V. The Trustees may make alterations in these rules, but should the fund ever be diverted from its legitimate object—that is, should it ever be used for any other purpose than aiding the blind.it shall revert to the donors or to their heirs.

VI. A list of the names of all contributors to the fund, together with their residences, and the amounts contributed, shall be preserved at the Institute, subject to public inspection.

Approved by the Board of Trustees of the Arkansas Institute for the Blind, December IV, 1873.

CATALOGUE OF PUPILS—FEMALES

NAME RESIDENCE CAUSE OF BLINDNESS
Austin, Cynthia A Lincoln County Congenital
Bell, Lulu Pulaski County Sore Eyes
Bennett, Lucinda E. Saline County Accident
Brawdy Mamie A Pope County Sore Eyes
Brooks, Louisa J Garland County Sore Eyes
Burnett, Louisa Johnson County Sore Eyes
Clapp, Delila E Crittenden County Neuralgia
Cypert, Mary Pulaski County Neuralgia
Church, Lucinda C Lonoke County Scarlet Fever
Damm, Alice E Benton County Congenital
Elliott, Lavica C Lonoke County Scarlet Fever
Ellis, Nancy Desha County Unknown
Ezell, Jennie Pulaski County Serofula
Hicks, Jane Fort Smith Sore Eyes
Hays. Jennette Little Rock Unknown (Died)
Johnson, Fannie Greene County Unknown
Johnson, E. V. Johnson County Erysipilas
Johnson, Mary A Johnson County Measles
Lane, Mary J Woodruff County Cold
Miller, Lorena Yell County Sore Eyes
McLaughlin , Martha Yell County Fever
Mathews, Nancy J Crawford Scrofula
Manley, Josephine Pulaski County Unknown
Manley, Julia A Pulaski County Sore Eyes
Moore, Naoma A Lonoke County Sore Eyes
Percefull, Berline Lonoke County Sore Eyes
Percefull, Sarah E Lonoke County Sore Eyes
Rowland, Edne M Yell County Small Pox
Thornton, Missouri Nevada County Neuralgia
Rhodes , Fannie C. Yell County Measles

 

Pupils - Males

NAME RESIDENCE CAUSE OF BLINDNESS
Bennerman , Wm. Little Rock Congenital
Bennerman , Robt. Little Rock Congenital
Cloud , James M. Hot Spring County Fever
Davis, John H. Sevier County Congenital
Franklin , Anthony Yell County Unknown
Jones , J. Paul Pulaski County Unknown
Locke , Frank M. Little Rock Sore Eyes
Lamb , Levator Pulaski County Fever
Manning , Wm. F. Crawford County Burn
Newton , Leander Jefferson County Inflammation
O'Donnell , Wm.   Pistol Shot
Price , W. Drury Yell County Sore Eyes
Tyler , John F. Arkadelphia Congenital
Virginia, Wise Helena Unknown
White , Lewis Little Rock Congenital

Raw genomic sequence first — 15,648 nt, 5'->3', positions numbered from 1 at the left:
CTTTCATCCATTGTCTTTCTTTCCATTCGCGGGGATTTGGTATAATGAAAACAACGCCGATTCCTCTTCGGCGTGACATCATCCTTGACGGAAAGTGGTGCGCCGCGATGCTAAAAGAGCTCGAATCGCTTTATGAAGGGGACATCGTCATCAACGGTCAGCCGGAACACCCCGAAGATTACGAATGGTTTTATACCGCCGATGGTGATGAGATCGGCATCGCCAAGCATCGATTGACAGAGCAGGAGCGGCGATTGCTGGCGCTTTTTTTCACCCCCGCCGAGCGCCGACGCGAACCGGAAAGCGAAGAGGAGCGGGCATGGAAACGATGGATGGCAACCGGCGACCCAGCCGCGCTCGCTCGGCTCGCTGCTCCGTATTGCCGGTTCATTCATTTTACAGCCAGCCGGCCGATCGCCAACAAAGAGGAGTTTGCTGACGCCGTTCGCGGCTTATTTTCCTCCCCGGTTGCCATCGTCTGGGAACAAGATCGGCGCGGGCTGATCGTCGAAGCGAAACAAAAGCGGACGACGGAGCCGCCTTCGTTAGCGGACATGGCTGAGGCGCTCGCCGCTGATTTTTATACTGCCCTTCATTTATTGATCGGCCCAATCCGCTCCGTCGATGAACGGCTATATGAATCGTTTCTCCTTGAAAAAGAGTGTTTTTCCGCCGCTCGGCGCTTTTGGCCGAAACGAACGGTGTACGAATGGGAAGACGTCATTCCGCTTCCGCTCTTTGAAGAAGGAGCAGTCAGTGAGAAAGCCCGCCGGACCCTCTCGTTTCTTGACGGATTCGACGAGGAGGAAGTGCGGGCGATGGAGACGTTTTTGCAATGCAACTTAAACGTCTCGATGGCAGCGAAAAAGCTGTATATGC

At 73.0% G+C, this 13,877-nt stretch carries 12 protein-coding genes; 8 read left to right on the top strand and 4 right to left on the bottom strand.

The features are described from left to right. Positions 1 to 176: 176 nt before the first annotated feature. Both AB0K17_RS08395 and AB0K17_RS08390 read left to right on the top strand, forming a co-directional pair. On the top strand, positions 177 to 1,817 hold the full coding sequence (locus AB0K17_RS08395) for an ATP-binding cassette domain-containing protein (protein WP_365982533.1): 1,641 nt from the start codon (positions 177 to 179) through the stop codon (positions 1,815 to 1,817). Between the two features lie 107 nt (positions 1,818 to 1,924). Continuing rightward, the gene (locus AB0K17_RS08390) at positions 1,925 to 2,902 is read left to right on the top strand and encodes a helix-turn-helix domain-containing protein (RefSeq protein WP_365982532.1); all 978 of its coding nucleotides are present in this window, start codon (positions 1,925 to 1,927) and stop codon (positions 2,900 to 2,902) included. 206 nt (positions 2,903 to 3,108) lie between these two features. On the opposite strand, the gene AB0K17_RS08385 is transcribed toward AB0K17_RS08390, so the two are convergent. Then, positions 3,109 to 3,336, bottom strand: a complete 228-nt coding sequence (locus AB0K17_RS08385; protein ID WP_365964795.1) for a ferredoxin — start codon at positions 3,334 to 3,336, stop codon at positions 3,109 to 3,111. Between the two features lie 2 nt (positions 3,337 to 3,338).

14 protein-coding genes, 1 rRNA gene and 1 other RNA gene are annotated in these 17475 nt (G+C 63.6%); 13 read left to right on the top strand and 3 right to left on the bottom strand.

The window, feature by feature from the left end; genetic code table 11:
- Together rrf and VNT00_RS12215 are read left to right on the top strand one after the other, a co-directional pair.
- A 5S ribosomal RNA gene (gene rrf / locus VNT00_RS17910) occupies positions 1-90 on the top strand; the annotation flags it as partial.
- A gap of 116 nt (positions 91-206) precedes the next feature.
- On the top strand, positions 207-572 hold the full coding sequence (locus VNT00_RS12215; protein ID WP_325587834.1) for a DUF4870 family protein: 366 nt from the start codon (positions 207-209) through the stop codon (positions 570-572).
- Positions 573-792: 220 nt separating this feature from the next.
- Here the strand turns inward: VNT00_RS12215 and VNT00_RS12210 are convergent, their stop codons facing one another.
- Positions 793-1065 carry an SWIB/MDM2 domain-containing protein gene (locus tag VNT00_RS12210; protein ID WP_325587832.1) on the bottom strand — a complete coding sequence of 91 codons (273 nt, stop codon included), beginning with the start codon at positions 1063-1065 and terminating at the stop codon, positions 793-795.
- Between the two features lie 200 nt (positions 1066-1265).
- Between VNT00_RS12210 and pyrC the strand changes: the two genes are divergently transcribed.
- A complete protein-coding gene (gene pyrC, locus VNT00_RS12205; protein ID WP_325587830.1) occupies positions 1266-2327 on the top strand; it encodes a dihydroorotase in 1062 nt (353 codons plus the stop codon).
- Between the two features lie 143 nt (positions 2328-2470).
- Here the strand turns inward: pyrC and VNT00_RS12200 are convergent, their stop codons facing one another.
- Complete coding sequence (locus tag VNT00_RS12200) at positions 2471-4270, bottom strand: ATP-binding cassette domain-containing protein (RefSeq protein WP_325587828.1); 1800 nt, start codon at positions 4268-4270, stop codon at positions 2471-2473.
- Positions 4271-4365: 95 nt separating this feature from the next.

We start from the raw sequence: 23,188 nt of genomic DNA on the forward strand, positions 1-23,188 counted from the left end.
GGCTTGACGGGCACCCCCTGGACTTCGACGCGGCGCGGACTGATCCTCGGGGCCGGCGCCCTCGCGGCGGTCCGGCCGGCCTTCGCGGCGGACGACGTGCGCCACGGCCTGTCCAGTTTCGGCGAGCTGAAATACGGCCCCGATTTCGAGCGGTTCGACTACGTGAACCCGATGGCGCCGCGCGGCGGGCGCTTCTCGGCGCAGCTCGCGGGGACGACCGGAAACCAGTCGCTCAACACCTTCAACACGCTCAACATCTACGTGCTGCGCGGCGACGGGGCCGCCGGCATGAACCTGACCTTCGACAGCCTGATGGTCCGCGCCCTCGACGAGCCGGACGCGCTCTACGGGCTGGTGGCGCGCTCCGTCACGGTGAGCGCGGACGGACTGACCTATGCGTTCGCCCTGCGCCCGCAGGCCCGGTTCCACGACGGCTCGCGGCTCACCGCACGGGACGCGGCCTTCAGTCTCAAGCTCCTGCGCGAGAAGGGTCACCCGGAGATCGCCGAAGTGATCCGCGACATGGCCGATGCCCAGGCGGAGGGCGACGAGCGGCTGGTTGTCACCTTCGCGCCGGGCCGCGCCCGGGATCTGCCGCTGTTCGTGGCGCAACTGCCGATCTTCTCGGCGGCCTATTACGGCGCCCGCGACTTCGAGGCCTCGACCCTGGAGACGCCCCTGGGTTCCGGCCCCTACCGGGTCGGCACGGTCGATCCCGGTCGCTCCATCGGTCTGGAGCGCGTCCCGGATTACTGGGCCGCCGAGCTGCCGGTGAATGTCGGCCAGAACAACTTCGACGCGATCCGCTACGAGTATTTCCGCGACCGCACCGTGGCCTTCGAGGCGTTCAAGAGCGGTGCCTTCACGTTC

Dodd , Michael Rockport Sore Eyes
Gray , John Woodruff County Fever
Hudspeth , A.J. Yell County Sore Eyes
Wheeler , Jonas Little Rock Accident

 

EDUCATION OF THE BLIND.

Prepared by Otis Patten, and read before the Arkansas State Teachers' Association, Little Rock, June, 1873, and revised for this report.

" Ye have the poor with you always," saith He who spoke as never man spake, and the next clause explains one of the reasons why poverty and suffering are permitted in the world : " Whensoever ye will, ye may do them good."—Mark, 14, 7.

There are, doubtless, then, good and wise reasons, which we shall not now discuss, why a certain proportion of every generation of human beings is deprived of sight, and though the doubting may ask, " Who did sin, this man of his parents, that he was born blind ?" Faith is ready with the reply of her divine author: " Neither has this man sinned, nor his parents, but that the works of God should be made manifest in him."

The proportion of blind to the whole population varies in different countries, being affected by climate and various local causes. Other things being equal, it is supposed to be greatest near the equator, diminishing as we approach the poles. In Egypt and the surrounding countries, whose surface is largely composed of arid deserts, heated by a scorching sun, and swept by winds laden with sand, the proportion of blind is fearfully large. Some writers have estimated it as high as one in every one hundred inhabitants; while others think it does not exceed one in three hundred. It is to be hoped that the latter are nearer the truth.

In Japan, where a ridiculous and injurious custom prevails of having the eyelids daily turned inside out, and then rubbed over, titillated and polished with a smooth spatula, the ratio of the blind to the whole population is estimated to be one to four hundred. We are credibly informed that in the city of Yeddo alone there are no fewer than thirty-six thousand persons without sight. In Europe, there is an average of one blind person to every fifteen hundred inhabitants—the ratio being greatest in Norway, where it is one to 540, and least in Bavaria, where it is one to 1986.